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USGS CMG InfoBank: Dikes

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Comment: 21:13 - 22:32 (01:19)
Source: Annenberg/CPB Resources - Earth Revealed - 19. Running Water I: Rivers, Erosion and Deposition
Keywords: "Tom J. Pokrefke", river, "U.S. Army Corps of Engineers", "Red Eye Crossing", "river channel", WES, "Waterways Experiment Station", modeling, dike, "point bar", sediment, transportation, bank, scouring, "flow velocity"

Our transcription: Potential solutions to the problem at Red Eye Crossing are tested on the computer.
The construction of walls or dikes within the channel is factored into the program.
According to the computer, dikes help to eliminate the point bars.
Eventually, dikes will be built and tested on the physical model to test their effects on sediment transport.
The way dikes function as far as opening the channel and making it wide enough and deep enough, is they actually take the channel, that has a relatively wide width from top bank to top bank, and it contracts it nominally on one side and makes it a little bit narrow.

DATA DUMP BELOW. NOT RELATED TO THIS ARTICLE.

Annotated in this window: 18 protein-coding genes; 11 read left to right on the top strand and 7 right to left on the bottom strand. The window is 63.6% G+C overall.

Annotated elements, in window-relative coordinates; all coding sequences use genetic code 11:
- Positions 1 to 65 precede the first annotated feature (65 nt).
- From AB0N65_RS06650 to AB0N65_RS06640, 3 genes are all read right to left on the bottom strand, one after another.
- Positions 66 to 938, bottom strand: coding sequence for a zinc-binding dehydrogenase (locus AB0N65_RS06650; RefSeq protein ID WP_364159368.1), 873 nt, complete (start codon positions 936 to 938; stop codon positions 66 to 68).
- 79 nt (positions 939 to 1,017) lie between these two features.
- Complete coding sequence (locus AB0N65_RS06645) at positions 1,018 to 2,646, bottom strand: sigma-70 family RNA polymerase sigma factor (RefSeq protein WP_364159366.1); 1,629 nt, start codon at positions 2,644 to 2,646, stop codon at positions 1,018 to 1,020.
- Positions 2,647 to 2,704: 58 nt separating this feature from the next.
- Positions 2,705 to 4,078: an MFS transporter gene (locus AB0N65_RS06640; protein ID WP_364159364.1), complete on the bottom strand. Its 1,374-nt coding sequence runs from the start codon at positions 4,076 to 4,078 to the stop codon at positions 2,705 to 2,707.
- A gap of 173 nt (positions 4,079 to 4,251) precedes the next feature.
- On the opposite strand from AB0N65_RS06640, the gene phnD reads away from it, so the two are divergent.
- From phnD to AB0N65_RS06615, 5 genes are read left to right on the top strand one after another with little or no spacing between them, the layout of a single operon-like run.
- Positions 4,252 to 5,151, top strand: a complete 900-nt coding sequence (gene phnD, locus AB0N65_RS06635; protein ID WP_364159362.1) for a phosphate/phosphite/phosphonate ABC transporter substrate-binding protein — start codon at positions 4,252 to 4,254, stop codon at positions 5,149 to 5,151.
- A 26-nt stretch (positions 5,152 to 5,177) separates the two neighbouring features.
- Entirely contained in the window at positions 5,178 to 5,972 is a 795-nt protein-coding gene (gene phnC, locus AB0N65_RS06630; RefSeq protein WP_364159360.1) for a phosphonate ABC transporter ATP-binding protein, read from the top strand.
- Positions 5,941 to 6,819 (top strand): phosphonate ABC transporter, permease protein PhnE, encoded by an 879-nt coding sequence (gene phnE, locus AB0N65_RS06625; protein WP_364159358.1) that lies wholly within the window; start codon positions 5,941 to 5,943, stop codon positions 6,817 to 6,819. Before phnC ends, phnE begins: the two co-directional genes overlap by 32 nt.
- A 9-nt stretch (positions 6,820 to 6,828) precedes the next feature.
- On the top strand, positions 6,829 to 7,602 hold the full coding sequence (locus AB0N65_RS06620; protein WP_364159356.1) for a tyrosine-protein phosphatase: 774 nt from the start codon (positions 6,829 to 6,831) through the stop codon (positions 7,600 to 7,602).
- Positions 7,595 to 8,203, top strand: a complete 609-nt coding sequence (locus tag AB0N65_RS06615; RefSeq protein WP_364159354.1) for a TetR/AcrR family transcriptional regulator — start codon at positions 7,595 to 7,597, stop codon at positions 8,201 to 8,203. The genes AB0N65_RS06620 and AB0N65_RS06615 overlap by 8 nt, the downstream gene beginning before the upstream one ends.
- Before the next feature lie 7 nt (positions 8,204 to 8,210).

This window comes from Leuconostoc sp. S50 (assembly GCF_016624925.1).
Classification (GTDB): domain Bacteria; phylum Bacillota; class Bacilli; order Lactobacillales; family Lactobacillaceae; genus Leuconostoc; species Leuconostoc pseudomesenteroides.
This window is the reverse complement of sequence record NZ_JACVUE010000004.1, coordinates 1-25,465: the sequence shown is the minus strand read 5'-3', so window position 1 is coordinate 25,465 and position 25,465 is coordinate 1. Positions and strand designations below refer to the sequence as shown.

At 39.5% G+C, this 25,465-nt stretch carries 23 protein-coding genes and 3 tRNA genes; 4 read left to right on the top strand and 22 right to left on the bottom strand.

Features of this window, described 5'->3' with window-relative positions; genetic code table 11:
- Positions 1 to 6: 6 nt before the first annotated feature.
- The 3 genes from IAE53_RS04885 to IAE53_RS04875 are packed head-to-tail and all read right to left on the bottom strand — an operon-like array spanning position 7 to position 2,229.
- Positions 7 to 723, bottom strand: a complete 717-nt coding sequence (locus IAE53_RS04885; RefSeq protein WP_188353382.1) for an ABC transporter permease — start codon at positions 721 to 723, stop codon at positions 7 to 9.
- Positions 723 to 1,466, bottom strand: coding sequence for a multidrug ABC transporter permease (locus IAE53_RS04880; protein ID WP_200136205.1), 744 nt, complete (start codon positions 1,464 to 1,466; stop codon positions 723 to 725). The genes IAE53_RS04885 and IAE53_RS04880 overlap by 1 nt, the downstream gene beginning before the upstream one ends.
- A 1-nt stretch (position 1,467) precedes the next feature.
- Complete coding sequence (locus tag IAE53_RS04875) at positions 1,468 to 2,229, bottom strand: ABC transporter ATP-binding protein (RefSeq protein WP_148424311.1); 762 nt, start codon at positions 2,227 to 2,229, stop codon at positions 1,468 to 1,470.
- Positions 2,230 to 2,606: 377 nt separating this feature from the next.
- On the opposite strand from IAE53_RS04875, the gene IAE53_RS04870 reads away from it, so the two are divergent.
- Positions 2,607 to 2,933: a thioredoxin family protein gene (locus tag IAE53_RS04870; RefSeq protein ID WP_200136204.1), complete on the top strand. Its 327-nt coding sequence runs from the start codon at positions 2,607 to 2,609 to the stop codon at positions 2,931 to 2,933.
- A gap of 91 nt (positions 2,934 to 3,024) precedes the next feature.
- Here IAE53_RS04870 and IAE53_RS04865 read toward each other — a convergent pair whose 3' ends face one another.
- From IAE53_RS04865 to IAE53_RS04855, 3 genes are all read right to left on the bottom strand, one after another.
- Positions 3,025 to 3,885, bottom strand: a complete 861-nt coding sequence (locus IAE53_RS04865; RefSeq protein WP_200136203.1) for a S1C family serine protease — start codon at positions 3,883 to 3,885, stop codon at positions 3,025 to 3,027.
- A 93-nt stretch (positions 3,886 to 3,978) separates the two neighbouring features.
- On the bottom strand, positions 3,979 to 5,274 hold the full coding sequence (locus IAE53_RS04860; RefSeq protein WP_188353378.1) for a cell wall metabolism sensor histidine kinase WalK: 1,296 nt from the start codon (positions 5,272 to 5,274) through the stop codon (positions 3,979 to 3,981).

What that does is Mother Nature and the River itself says "I need to have so much area available to me," so when you pinch the size, the only thing that can happen is the bed scour.
The thing is that you want to make sure that the bed scour is enough, that the channel is wide enough and deep enough year-round, be it high water or low water.
The other thing is you don't want to pinch it down too much that all of a sudden the velocities start getting high going through that dike field, and then it becomes a problem of navigation also.

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